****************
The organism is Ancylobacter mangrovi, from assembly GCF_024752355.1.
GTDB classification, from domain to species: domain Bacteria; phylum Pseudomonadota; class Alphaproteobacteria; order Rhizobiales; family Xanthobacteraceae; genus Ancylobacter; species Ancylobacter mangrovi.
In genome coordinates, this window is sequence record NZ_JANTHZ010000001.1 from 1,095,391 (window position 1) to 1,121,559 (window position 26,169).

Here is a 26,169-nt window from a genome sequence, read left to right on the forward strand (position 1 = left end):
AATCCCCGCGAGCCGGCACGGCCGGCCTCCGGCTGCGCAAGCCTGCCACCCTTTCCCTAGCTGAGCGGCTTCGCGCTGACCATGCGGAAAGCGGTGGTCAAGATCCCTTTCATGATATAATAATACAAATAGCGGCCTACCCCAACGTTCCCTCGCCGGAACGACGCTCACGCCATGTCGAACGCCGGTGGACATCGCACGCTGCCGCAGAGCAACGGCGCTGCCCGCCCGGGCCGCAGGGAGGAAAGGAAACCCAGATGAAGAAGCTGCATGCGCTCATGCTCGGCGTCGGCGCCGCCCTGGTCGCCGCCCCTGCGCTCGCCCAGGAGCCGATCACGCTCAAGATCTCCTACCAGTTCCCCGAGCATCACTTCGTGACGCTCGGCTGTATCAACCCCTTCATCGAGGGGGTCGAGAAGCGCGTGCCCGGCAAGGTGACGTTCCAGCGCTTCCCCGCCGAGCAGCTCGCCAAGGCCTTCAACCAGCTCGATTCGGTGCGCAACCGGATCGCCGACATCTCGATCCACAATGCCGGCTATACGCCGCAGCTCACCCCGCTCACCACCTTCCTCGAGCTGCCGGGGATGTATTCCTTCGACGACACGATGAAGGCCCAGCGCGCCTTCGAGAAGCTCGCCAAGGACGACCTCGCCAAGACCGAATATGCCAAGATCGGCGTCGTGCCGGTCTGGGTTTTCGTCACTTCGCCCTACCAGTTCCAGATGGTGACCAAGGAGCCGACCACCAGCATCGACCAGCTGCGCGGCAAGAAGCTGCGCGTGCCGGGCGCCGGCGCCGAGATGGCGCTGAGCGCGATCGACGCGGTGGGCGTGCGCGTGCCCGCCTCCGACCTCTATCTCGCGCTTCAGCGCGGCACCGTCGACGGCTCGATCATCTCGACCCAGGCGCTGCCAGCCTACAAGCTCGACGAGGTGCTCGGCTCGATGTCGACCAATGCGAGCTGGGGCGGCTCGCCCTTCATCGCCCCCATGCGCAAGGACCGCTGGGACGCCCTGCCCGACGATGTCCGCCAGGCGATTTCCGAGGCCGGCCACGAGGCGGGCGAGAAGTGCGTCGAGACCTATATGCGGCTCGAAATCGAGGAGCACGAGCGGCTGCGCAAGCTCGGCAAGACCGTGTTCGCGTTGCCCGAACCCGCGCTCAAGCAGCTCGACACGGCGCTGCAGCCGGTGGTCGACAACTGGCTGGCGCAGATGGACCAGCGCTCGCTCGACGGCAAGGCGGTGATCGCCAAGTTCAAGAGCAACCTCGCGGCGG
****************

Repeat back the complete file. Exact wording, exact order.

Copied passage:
The organism is Ancylobacter mangrovi, from assembly GCF_024752355.1.
GTDB classification, from domain to species: domain Bacteria; phylum Pseudomonadota; class Alphaproteobacteria; order Rhizobiales; family Xanthobacteraceae; genus Ancylobacter; species Ancylobacter mangrovi.
In genome coordinates, this window is sequence record NZ_JANTHZ010000001.1 from 1,095,391 (window position 1) to 1,121,559 (window position 26,169).

Here is a 26,169-nt window from a genome sequence, read left to right on the forward strand (position 1 = left end):
AATCCCCGCGAGCCGGCACGGCCGGCCTCCGGCTGCGCAAGCCTGCCACCCTTTCCCTAGCTGAGCGGCTTCGCGCTGACCATGCGGAAAGCGGTGGTCAAGATCCCTTTCATGATATAATAATACAAATAGCGGCCTACCCCAACGTTCCCTCGCCGGAACGACGCTCACGCCATGTCGAACGCCGGTGGACATCGCACGCTGCCGCAGAGCAACGGCGCTGCCCGCCCGGGCCGCAGGGAGGAAAGGAAACCCAGATGAAGAAGCTGCATGCGCTCATGCTCGGCGTCGGCGCCGCCCTGGTCGCCGCCCCTGCGCTCGCCCAGGAGCCGATCACGCTCAAGATCTCCTACCAGTTCCCCGAGCATCACTTCGTGACGCTCGGCTGTATCAACCCCTTCATCGAGGGGGTCGAGAAGCGCGTGCCCGGCAAGGTGACGTTCCAGCGCTTCCCCGCCGAGCAGCTCGCCAAGGCCTTCAACCAGCTCGATTCGGTGCGCAACCGGATCGCCGACATCTCGATCCACAATGCCGGCTATACGCCGCAGCTCACCCCGCTCACCACCTTCCTCGAGCTGCCGGGGATGTATTCCTTCGACGACACGATGAAGGCCCAGCGCGCCTTCGAGAAGCTCGCCAAGGACGACCTCGCCAAGACCGAATATGCCAAGATCGGCGTCGTGCCGGTCTGGGTTTTCGTCACTTCGCCCTACCAGTTCCAGATGGTGACCAAGGAGCCGACCACCAGCATCGACCAGCTGCGCGGCAAGAAGCTGCGCGTGCCGGGCGCCGGCGCCGAGATGGCGCTGAGCGCGATCGACGCGGTGGGCGTGCGCGTGCCCGCCTCCGACCTCTATCTCGCGCTTCAGCGCGGCACCGTCGACGGCTCGATCATCTCGACCCAGGCGCTGCCAGCCTACAAGCTCGACGAGGTGCTCGGCTCGATGTCGACCAATGCGAGCTGGGGCGGCTCGCCCTTCATCGCCCCCATGCGCAAGGACCGCTGGGACGCCCTGCCCGACGATGTCCGCCAGGCGATTTCCGAGGCCGGCCACGAGGCGGGCGAGAAGTGCGTCGAGACCTATATGCGGCTCGAAATCGAGGAGCACGAGCGGCTGCGCAAGCTCGGCAAGACCGTGTTCGCGTTGCCCGAACCCGCGCTCAAGCAGCTCGACACGGCGCTGCAGCCGGTGGTCGACAACTGGCTGGCGCAGATGGACCAGCGCTCGCTCGACGGCAAGGCGGTGATCGCCAAGTTCAAGAGCAACCTCGCGGCGG